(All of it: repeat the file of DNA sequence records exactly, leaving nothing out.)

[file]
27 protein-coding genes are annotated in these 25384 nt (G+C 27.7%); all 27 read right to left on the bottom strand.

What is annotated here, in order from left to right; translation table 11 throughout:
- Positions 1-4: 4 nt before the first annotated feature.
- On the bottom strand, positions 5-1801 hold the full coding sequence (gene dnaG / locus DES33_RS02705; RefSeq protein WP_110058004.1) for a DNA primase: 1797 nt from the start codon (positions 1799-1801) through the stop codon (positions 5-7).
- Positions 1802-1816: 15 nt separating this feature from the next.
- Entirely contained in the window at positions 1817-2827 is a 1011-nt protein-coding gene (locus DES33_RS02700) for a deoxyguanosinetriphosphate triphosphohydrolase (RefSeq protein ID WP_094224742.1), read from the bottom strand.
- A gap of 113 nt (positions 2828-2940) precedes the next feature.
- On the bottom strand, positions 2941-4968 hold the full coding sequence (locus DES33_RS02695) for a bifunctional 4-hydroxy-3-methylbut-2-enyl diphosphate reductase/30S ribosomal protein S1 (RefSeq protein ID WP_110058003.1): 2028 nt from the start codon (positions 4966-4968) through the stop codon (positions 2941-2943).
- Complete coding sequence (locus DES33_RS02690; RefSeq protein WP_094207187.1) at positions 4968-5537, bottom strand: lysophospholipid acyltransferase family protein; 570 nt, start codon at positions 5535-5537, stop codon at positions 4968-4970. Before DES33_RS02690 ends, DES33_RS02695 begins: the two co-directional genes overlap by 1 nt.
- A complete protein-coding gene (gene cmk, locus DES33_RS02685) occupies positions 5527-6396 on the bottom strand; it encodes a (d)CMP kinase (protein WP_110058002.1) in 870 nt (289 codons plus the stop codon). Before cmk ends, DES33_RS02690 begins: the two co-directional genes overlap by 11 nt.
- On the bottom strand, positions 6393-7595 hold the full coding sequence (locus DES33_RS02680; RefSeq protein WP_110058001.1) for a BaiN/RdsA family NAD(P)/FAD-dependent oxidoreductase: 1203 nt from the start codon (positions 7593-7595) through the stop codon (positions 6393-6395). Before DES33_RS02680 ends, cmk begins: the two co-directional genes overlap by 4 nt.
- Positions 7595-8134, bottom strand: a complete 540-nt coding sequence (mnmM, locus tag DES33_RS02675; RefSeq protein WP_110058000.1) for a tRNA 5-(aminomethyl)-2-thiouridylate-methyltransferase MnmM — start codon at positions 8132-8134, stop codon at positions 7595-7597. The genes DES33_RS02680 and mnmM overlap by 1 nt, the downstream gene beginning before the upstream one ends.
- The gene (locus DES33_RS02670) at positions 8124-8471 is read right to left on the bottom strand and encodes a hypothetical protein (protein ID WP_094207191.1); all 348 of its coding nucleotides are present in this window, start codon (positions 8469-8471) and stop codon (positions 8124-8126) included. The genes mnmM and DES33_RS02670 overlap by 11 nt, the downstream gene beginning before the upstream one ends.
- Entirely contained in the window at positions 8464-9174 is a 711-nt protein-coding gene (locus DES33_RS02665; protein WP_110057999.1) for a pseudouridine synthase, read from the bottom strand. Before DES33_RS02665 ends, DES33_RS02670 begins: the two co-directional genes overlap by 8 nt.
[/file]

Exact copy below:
27 protein-coding genes are annotated in these 25384 nt (G+C 27.7%); all 27 read right to left on the bottom strand.

What is annotated here, in order from left to right; translation table 11 throughout:
- Positions 1-4: 4 nt before the first annotated feature.
- On the bottom strand, positions 5-1801 hold the full coding sequence (gene dnaG / locus DES33_RS02705; RefSeq protein WP_110058004.1) for a DNA primase: 1797 nt from the start codon (positions 1799-1801) through the stop codon (positions 5-7).
- Positions 1802-1816: 15 nt separating this feature from the next.
- Entirely contained in the window at positions 1817-2827 is a 1011-nt protein-coding gene (locus DES33_RS02700) for a deoxyguanosinetriphosphate triphosphohydrolase (RefSeq protein ID WP_094224742.1), read from the bottom strand.
- A gap of 113 nt (positions 2828-2940) precedes the next feature.
- On the bottom strand, positions 2941-4968 hold the full coding sequence (locus DES33_RS02695) for a bifunctional 4-hydroxy-3-methylbut-2-enyl diphosphate reductase/30S ribosomal protein S1 (RefSeq protein ID WP_110058003.1): 2028 nt from the start codon (positions 4966-4968) through the stop codon (positions 2941-2943).
- Complete coding sequence (locus DES33_RS02690; RefSeq protein WP_094207187.1) at positions 4968-5537, bottom strand: lysophospholipid acyltransferase family protein; 570 nt, start codon at positions 5535-5537, stop codon at positions 4968-4970. Before DES33_RS02690 ends, DES33_RS02695 begins: the two co-directional genes overlap by 1 nt.
- A complete protein-coding gene (gene cmk, locus DES33_RS02685) occupies positions 5527-6396 on the bottom strand; it encodes a (d)CMP kinase (protein WP_110058002.1) in 870 nt (289 codons plus the stop codon). Before cmk ends, DES33_RS02690 begins: the two co-directional genes overlap by 11 nt.
- On the bottom strand, positions 6393-7595 hold the full coding sequence (locus DES33_RS02680; RefSeq protein WP_110058001.1) for a BaiN/RdsA family NAD(P)/FAD-dependent oxidoreductase: 1203 nt from the start codon (positions 7593-7595) through the stop codon (positions 6393-6395). Before DES33_RS02680 ends, cmk begins: the two co-directional genes overlap by 4 nt.
- Positions 7595-8134, bottom strand: a complete 540-nt coding sequence (mnmM, locus tag DES33_RS02675; RefSeq protein WP_110058000.1) for a tRNA 5-(aminomethyl)-2-thiouridylate-methyltransferase MnmM — start codon at positions 8132-8134, stop codon at positions 7595-7597. The genes DES33_RS02680 and mnmM overlap by 1 nt, the downstream gene beginning before the upstream one ends.
- The gene (locus DES33_RS02670) at positions 8124-8471 is read right to left on the bottom strand and encodes a hypothetical protein (protein ID WP_094207191.1); all 348 of its coding nucleotides are present in this window, start codon (positions 8469-8471) and stop codon (positions 8124-8126) included. The genes mnmM and DES33_RS02670 overlap by 11 nt, the downstream gene beginning before the upstream one ends.
- Entirely contained in the window at positions 8464-9174 is a 711-nt protein-coding gene (locus DES33_RS02665; protein WP_110057999.1) for a pseudouridine synthase, read from the bottom strand. Before DES33_RS02665 ends, DES33_RS02670 begins: the two co-directional genes overlap by 8 nt.